UK firm Carbon8 Systems is to deploy its carbon capture and utilisation technology for the first time at a waste to energy plant in the Netherlands.
It will be running its pilot project at a facility owned by Dutch company AVR at Duiven, 120 kilometres east of Rotterdam.
Carbon8’s carbon capture and utilisation solution is called the CO₂ntainer – a modular, containerised solution, described as “carbon capture in a box”.
The pilot project will demonstrate how fly ash produced by an energy from waste (EfW) plant can be combined with captured CO2 from a plant’s flue gas emissions to create manufactured aggregate for use in the construction industry.
The Duiven plant processes waste from 1.5 million households annually, releasing around 400,000 tonnes of CO2.
Around 100 tonnes of building product is expected to be produced for validation and use, with the potential to use more of the plant’s CO2 in the future.
Dr Paula Carey, Co-founder and Technical Director of Carbon8 Systems said: “Working closely with AVR, drawing on our experience of working with the cement industry and following positive lab tests results, we are pursuing a two-phase strategy for deploying our technology in the global energy from waste sector: running a pilot scheme first and then, if successful, into commercial operation. Ideally, we will do this at Duiven or elsewhere within AVR’s operations in The Netherlands.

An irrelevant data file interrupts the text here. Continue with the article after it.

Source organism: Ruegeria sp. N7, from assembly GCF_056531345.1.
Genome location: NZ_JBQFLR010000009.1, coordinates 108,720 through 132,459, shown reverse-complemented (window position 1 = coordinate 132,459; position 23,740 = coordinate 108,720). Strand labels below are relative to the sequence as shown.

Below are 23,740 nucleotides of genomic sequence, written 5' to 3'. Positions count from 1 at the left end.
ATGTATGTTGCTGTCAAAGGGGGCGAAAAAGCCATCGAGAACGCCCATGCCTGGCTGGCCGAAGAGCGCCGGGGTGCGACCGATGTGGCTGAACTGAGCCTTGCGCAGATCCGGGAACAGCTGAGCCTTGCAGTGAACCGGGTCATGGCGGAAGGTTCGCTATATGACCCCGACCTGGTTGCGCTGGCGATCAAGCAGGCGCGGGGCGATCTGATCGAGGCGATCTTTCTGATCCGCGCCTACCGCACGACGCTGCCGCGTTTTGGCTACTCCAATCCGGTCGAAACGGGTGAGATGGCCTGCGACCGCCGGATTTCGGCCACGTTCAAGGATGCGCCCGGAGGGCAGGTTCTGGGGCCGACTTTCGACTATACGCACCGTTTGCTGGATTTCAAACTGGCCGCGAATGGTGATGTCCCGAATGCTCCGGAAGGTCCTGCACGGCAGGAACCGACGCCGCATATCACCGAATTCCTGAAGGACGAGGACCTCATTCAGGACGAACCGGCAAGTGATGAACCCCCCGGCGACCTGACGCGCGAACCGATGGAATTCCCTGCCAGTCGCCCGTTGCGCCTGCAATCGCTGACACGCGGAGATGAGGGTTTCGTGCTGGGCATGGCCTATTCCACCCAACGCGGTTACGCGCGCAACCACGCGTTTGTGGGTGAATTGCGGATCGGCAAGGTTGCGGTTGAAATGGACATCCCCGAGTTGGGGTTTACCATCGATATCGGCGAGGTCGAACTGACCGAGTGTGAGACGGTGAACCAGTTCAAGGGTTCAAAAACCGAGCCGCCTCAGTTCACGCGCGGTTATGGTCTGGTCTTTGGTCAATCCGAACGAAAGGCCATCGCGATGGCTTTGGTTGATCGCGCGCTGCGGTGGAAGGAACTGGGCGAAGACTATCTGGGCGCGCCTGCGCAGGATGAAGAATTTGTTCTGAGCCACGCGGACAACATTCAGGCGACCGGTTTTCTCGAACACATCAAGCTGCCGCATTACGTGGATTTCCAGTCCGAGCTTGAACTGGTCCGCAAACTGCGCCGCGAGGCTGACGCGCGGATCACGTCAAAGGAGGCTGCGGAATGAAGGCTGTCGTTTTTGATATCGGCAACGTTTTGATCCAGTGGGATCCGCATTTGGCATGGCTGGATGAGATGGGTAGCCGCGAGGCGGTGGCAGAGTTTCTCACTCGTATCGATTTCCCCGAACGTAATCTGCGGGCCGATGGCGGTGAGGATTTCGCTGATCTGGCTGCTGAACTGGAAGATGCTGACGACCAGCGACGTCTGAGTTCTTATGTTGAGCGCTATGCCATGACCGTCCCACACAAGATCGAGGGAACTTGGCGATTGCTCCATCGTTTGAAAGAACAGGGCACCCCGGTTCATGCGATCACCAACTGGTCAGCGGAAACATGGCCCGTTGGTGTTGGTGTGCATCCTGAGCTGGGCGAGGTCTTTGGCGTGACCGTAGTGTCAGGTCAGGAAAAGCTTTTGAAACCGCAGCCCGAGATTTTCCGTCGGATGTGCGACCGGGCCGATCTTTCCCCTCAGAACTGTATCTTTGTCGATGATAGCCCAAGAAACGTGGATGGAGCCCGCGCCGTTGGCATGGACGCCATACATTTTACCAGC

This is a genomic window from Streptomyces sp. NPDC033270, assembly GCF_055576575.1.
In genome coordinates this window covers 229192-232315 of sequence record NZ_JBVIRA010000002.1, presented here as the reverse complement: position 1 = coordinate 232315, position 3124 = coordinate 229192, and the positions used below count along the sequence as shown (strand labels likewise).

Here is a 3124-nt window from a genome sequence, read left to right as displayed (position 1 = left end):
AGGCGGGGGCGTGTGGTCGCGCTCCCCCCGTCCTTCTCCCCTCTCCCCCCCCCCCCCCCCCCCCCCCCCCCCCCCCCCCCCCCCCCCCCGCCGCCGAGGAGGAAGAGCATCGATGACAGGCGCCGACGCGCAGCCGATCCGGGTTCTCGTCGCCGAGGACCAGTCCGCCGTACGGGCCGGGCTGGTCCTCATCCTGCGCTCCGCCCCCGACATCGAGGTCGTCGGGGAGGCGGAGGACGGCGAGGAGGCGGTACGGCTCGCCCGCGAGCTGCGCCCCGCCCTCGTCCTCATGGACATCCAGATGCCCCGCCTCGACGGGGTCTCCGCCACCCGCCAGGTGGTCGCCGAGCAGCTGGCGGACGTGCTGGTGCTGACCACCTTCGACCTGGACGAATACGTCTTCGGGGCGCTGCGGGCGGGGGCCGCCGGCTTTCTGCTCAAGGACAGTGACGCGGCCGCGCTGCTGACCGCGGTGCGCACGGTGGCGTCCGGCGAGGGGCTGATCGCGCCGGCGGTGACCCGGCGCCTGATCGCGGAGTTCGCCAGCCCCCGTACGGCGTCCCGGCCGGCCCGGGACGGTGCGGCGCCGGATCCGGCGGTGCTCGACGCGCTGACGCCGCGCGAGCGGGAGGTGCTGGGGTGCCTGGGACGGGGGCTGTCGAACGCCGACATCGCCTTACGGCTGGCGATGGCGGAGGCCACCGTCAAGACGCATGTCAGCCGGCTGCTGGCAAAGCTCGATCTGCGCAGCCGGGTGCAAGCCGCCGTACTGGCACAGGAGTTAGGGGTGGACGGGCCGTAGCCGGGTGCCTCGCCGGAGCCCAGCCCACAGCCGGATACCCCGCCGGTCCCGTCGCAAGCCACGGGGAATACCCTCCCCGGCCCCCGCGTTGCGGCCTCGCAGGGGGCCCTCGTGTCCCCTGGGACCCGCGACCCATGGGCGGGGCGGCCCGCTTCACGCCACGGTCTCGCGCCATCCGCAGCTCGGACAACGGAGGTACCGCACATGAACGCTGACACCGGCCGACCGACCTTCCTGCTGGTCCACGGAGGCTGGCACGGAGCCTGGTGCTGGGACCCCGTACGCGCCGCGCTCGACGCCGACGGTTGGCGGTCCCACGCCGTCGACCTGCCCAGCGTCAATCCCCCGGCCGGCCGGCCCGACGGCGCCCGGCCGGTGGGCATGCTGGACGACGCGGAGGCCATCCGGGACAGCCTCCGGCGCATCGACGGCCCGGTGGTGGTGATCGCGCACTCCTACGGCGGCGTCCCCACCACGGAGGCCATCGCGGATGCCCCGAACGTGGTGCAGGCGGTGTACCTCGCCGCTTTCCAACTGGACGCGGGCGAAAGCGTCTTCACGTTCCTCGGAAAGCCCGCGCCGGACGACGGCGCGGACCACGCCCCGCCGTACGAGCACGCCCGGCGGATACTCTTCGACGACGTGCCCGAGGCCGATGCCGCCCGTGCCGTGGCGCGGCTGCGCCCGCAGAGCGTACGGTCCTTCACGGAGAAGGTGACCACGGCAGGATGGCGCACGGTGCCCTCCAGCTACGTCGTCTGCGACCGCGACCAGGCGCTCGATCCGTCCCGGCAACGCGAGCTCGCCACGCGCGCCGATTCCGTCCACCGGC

“Given the level of flue gas emissions from EfW plants and the need to stop ash going to landfill – and not forgetting the high cost of doing so – we see significant business opportunities for our CO₂ntainer in the EfW sector – in Europe and worldwide.”
The company adds in addition to EfW and cement, other sectors where Carbon8 Systems’ solution can be used include the steel and paper industries.
Michiel Timmerije, Director of Energy & Residues at AVR said: “We are interested in the environmental and commercial potential of Carbon8 Systems’ technology.
“AVR is 100% committed to using solutions that make best use of our CO₂ emissions and the ash that our plants produce. We are ultimately targeting zero waste.”